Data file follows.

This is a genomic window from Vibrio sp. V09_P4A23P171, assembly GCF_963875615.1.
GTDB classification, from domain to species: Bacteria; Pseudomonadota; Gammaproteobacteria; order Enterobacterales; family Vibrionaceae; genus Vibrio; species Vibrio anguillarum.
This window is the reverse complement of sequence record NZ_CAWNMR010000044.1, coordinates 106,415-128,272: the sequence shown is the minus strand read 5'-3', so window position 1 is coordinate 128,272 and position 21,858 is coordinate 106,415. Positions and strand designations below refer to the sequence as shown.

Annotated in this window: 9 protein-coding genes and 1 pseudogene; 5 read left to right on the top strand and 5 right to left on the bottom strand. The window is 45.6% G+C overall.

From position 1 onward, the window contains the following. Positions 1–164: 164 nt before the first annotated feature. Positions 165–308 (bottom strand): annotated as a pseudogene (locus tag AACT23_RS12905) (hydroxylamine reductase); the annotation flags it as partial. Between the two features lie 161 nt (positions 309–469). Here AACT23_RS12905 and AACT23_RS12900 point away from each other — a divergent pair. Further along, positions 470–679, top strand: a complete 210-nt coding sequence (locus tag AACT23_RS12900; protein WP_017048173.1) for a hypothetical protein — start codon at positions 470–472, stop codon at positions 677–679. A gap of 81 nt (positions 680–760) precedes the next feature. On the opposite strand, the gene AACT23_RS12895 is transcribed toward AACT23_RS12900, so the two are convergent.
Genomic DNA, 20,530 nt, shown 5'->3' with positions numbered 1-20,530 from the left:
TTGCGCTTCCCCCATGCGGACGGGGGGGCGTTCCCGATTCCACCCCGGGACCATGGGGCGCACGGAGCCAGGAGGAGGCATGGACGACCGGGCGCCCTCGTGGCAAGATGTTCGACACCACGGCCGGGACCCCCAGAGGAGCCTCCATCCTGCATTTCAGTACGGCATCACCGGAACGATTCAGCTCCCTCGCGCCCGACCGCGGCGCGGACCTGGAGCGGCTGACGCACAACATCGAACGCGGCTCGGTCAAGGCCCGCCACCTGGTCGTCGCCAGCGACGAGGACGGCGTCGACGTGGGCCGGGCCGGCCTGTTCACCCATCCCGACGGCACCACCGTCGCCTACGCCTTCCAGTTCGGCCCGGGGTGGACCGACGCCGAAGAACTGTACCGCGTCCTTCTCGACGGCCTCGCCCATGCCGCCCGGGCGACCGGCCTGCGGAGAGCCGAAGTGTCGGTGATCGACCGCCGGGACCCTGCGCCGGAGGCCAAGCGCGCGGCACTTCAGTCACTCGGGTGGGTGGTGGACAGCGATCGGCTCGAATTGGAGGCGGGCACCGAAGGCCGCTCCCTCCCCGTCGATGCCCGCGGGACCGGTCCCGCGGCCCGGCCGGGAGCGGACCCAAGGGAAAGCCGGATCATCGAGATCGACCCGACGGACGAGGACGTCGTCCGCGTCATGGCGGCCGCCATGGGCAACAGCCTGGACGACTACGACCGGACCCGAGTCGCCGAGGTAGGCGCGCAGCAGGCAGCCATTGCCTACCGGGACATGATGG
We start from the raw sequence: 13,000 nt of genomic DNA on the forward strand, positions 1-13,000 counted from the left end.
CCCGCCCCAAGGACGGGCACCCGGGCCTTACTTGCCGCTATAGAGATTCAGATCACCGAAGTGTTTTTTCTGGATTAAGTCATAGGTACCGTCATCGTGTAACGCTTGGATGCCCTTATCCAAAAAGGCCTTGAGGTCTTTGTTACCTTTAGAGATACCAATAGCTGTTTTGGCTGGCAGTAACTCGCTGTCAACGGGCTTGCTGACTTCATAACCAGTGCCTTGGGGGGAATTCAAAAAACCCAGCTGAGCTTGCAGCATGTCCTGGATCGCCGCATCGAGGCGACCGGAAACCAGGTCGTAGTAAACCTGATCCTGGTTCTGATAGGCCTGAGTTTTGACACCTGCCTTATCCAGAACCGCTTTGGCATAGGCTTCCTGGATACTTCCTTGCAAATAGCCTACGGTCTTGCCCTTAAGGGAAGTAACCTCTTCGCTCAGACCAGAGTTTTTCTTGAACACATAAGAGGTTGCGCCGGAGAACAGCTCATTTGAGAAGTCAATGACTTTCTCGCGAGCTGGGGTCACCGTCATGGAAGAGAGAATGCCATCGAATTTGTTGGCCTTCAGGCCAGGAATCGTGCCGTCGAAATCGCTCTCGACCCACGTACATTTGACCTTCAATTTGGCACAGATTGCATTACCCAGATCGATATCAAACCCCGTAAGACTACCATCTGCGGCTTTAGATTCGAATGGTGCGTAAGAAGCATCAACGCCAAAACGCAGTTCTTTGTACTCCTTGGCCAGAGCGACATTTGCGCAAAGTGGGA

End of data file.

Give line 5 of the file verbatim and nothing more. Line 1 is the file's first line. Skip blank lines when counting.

From position 1 onward, the window contains the following. Positions 1–164: 164 nt before the first annotated feature. Positions 165–308 (bottom strand): annotated as a pseudogene (locus tag AACT23_RS12905) (hydroxylamine reductase); the annotation flags it as partial. Between the two features lie 161 nt (positions 309–469). Here AACT23_RS12905 and AACT23_RS12900 point away from each other — a divergent pair. Further along, positions 470–679, top strand: a complete 210-nt coding sequence (locus tag AACT23_RS12900; protein WP_017048173.1) for a hypothetical protein — start codon at positions 470–472, stop codon at positions 677–679. A gap of 81 nt (positions 680–760) precedes the next feature. On the opposite strand, the gene AACT23_RS12895 is transcribed toward AACT23_RS12900, so the two are convergent.